Written by Dave Clements
Jul 11, 2013 at 07:00 PM
ImageOver eighty years of combined road service and still out trying to do their absolute best to entertain their fans from their traveling caravan of Prevost buses and eighteen wheelers!

Bad Company followed by Lynyrd Skynyrd, each on the world wide music scene for 40 plus years, put on different but equally impressive sets. I know I wouldn’t want to judge which was ‘better’ and frankly it wouldn’t matter to this writer.  I thought they both were over the top. They separately and collectively had one thing on their minds when the lights came up. That was to give this nearly sold out Woodlands Pavilion crowd their money’s worth. With some serious guitar licks and solid kick butt rock and roll they did just that and then some!

I’m not sure how to best describe the obviously different rock and roll styles of these two bands. Maybe it’s the influences they were exposed to during their formative years. Bad Company has its roots in the British music scene of the seventies and have stuck to that love song, lyric driven style. Lynyrd Skynyrd hales from the southeastern part of the U.S., specifically Jacksonville Florida. Their southern rock style has a less polished, unique, hard hitting sound.

On this night, Bad Company was up first, eager to kick their set off with Rock n Roll Fantasy, Burning Sky, and Run With the Pack. During those three songs I dealt with sensory overload trying to photograph original BC member Paul Rogers and his mates. Wow! We had lights, sound, and lots of smoke. It sure looked cool but is really a nightmare to photograph through. Did my best as I realized that the fans were thrilled at the sight.

Feel Like Making Love, always one of my favorite BC tunes, was performed next. An audience favorite too, they sang harmonies with the band producing a voice to be reckoned with. They (make that WE) sounded pretty darn good – and loud besides!

On more than one occasion Rogers was on the piano adding that instrument to the musical mix. Watching him I was reminded on the Barry Manilow performance I’d witnessed recently on that same stage. Barry’s obvious lip syncing (magnified on the jumbotron) was a sharp contrast to watching Paul Rogers pounding the keys and belting out a song.

ImageJust have to add, Paul Rogers is a wonder to behold. He seems to literally glide through each number with a supremely confident ease and contentment.

The only negative I felt in Bad Company’s performance was when they performed their iconic song Bad Company as an encore, but then followed it with an acoustic tune that I did not recognize. Definitely seemed out of order to me.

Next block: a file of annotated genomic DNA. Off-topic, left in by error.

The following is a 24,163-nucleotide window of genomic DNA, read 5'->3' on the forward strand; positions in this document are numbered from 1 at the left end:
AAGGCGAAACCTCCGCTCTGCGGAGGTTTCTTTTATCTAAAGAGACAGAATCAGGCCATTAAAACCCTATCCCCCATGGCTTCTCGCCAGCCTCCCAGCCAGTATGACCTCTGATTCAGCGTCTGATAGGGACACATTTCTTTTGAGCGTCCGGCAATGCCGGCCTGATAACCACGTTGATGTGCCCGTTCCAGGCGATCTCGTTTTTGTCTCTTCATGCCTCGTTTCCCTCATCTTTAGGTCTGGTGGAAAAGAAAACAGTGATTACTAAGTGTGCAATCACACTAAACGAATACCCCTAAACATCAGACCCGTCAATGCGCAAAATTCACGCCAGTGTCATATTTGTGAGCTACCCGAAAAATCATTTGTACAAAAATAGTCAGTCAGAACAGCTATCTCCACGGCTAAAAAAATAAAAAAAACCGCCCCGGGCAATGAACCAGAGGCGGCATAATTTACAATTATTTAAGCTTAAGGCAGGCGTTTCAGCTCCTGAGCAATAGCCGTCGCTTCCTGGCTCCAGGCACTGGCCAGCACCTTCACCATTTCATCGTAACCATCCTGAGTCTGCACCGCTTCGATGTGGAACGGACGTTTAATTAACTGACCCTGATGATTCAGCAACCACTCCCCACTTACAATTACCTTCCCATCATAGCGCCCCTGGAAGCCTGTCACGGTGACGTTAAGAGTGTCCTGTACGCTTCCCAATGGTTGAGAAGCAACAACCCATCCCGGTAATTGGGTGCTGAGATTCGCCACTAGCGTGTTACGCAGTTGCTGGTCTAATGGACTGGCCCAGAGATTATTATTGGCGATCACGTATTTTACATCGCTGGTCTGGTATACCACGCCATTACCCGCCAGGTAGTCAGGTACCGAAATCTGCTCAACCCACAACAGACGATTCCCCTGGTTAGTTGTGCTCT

Rock and Roll Hall of Famers Lynyrd Skynyrd came out to a thunderous round of applause – as well they should.

I may have heard a little more enthusiasm when Bad Company came out, maybe not. Regardless, these guys belonged in the top spot this evening. You could feel the respect they had for their fans and all of the rockers in the crowd, young and old. And this crowd did span a few generations. The good news is some of these kids had clearly been listening to their parent’s records!

LS came out no different than their buddies in BC, cranked up and ready to rumble. These guys are guitar playing maniacs and when they get it going you better hold on tight. Wow! What a grove they can get into and they immediately did, ripping through a set that included You Got That Right, That Smell, Call Me the Breeze and Gimme Three Steps – and more!

One great highlight tonight was their tribute to the troops and their families. This was accompanied by a cool slideshow of soldiers on the screen behind them while they moved us playing Simple Kind of Man. I thought this was a great song selection for the tribute. Lead singer Johnny Van Zant’s encouragement ‘If you can stand up, stand up for our troops and their families’ showed nice sensitivity to our wounded veterans.

ImageJohnny’s brother, Ronnie Van Zant was a founding member of the band. He died in a plane crash in 1977 along with two other band members. Johnny is doing his brother proud by carrying on, leading the band and showing a lot of class – southern style. He stopped the show at one point, held up his red solo cup, walked to the mic and gave a toast to ‘all those who came out to see us and have supported Lynyrd Skynyrd music for the last 40 years’. Some other acts could benefit from emulating this kind of behavior.

And finally, speaking of behavior, I normally criticize fans who scream out ‘ Free Bird’ at a concert. Well, not this night! The fans screamed away and I listened knowing they were wasting their breath as I had seen the set list. Come on, no way in hell they wouldn’t play this CLASSIC! They did have fun with a little teasing familiar melody, though, just before they plunged into Sweet Home Alabama. Then they gave us what we wanted. What more could one want in an encore? Gotta love it!

Until next time remember there is no time to kill so keep it between the navigational beacons – and carry on.